4. The method according to claim 1, wherein the rational number K is an integer.
5. The method according to claim 2, wherein the delay is set to 1/4fo and the rational number K is an integer.
6. The method according to claim 3, wherein the delay is set to 1/4fo and the rational number K is an integer.
7. The method according to claim 2, wherein fAo=2·fo, the delay in the quadrature path of the upper channel amounts to 1/4fo, and the rational number K is an integer.
8. The method according to claim 3, wherein fAo=2·fo, the delay in the quadrature path of the upper channel amounts to 1/4fo, and the rational number K is an integer.
9. The method according to claim 8, which comprises, during a demodulation of the upper channel, splitting the sampling between two locations by sampling, prior to introducing the delay, at a sampling frequency twice a regular sampling frequency and, after introducing the delay, sampling each of the demodulation paths again at the regular sampling frequency fAo.
10. The method according to claim 9, which comprises setting the rational number K=2.
11. The method according to claim 2, which comprises setting the rational number K to be an odd integer, and during the demodulation of the lower channel, splitting the sampling between two locations by sampling, prior to introducing the delay, at a sampling frequency twice a regular sampling frequency and, after introducing the delay, sampling each of the demodulation paths again at the regular sampling frequency fAo.
12. The method according to claim 11, which comprises introducing the delay in the quadrature demodulation path in the lower channel in an amount of K/4fo.
13. A demodulator for use in the method according to claim 3 for one of the upper channel and the lower channel, having a respective demodulation path for the normal signal and the quadrature signal, comprising: a first sampler for sampling at a sampling frequency, a multiplier connected to said first sampler for multiplying by a cyclic signal, a low-pass filter connected to said multiplier, a second sampler for sampling at the symbol frequency, and a delay element connected to an input of said first sampler.
Description
BACKGROUND OF THE INVENTION

1. Field of the Invention

The invention relates to a method for duplex data transmission with quadrature amplitude modulation (QAM) via two conductors using the time division multiplex and frequency division multiplex method of two oppositely transporting channels. The transmission is in a first direction via an “upper” channel with a higher frequency band foħBo/2 and, in a second direction, via a “lower” channel with a lower frequency band fuħBu/2, which does not overlap the higher frequency band. Each of the channels transports two digital signals, namely a normal and a quadrature data signal, at a respective symbol frequency fT, which may be identical or different for the two channels. The system further performs at both ends modulation of a carrier signal with the two digital data signals for the purpose of transmission, and sampling of the received modulated carrier signal at a sampling frequency fAo in the case of the upper channel and fAu in the case of the lower channel, respectively. The pulse train resulting from the sampling is subsequently demodulated, which is followed by low-pass filtering and sampling at the symbol frequency of the data signal for the purpose of recovering the two digital data signals used for modulation at the other end. The following frequencies are defined:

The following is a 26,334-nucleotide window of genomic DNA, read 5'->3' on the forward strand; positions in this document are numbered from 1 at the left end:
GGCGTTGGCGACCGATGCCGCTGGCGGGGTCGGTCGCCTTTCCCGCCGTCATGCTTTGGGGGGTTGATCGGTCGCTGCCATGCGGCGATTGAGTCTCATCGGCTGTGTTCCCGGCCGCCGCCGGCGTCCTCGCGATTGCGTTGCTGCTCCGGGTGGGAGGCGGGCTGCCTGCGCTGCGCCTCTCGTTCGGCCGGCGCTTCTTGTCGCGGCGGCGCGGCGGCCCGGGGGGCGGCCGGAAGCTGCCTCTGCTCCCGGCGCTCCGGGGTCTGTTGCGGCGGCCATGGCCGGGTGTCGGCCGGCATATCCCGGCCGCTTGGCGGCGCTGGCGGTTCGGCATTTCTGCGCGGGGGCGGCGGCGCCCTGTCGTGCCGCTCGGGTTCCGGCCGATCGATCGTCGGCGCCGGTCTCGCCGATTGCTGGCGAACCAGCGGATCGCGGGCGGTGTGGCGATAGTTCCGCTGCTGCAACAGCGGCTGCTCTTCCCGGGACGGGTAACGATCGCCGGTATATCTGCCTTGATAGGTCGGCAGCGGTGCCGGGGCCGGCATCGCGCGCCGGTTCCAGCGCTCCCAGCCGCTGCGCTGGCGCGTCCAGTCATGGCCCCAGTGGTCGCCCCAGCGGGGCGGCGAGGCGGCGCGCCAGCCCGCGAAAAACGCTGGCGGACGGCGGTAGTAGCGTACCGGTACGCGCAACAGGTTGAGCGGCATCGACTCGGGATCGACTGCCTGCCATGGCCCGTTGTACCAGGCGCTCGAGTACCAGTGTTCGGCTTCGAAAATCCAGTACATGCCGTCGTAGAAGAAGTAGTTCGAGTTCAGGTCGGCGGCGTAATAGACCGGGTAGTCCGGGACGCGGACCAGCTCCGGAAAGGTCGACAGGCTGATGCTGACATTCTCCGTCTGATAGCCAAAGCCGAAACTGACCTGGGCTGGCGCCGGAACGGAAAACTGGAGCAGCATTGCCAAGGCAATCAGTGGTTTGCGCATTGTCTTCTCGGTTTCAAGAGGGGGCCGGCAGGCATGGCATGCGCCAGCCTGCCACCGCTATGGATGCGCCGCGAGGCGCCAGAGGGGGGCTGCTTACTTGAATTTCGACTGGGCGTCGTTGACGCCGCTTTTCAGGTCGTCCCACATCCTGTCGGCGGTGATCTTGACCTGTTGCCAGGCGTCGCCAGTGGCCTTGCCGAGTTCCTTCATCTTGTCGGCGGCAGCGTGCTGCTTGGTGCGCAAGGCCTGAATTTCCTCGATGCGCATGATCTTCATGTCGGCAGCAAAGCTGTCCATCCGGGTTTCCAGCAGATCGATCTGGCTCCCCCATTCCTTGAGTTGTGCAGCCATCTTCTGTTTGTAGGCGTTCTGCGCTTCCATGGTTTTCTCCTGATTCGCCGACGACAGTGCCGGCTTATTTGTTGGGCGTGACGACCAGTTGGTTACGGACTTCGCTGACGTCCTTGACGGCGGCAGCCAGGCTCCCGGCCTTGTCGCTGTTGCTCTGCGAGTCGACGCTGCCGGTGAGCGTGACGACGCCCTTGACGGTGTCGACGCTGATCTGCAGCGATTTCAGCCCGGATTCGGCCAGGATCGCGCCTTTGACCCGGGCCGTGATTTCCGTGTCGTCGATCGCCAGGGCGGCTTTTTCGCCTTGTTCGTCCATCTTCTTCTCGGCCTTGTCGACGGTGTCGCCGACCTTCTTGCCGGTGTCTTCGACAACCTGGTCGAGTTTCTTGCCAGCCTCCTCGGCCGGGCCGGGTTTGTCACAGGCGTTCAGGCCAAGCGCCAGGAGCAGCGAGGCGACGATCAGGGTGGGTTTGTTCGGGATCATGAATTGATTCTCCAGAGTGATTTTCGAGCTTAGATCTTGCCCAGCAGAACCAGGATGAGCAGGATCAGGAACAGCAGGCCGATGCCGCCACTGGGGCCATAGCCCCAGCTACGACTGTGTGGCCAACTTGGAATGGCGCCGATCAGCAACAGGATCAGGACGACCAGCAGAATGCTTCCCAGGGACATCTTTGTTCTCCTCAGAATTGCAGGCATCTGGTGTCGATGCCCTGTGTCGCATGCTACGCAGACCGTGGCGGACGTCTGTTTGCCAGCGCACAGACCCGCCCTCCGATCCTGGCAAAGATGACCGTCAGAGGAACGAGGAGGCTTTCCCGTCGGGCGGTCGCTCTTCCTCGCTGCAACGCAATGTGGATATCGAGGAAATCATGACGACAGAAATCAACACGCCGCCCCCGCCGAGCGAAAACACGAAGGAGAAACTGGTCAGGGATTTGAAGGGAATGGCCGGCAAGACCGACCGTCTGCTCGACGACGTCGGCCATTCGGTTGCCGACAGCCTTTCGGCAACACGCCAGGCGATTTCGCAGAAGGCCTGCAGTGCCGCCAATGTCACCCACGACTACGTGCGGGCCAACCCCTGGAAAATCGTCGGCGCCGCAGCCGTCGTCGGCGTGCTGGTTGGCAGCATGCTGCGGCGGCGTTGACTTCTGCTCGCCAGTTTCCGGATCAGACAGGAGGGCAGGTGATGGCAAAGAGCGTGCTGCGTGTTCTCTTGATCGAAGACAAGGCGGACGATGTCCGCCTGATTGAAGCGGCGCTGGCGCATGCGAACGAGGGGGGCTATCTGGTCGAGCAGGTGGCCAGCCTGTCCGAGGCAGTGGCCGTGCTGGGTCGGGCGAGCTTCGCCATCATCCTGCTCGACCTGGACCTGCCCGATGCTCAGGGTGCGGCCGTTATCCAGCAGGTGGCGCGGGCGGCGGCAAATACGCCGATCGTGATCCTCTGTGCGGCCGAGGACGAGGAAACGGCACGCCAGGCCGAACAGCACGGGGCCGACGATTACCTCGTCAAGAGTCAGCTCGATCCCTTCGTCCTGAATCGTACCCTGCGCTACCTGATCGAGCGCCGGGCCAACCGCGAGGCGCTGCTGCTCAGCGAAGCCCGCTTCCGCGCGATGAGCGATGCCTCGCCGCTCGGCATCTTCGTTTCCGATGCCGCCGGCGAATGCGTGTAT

fo=center frequency of the two upper channels;

Bo=bandwidth of the upper channels;

fu=center frequency of the lower channels;

Bu=bandwidth of the lower channels;

fT=symbol frequency of the digital data signal;

fAo=sampling frequency of the receiver-end sampling of the upper channel prior to demodulation;

fAu=sampling frequency of the receiver-end sampling of the lower channel prior to demodulation;

and the following inequalities hold true:

f o >f u ; f Ao >f T; and f Au >f T.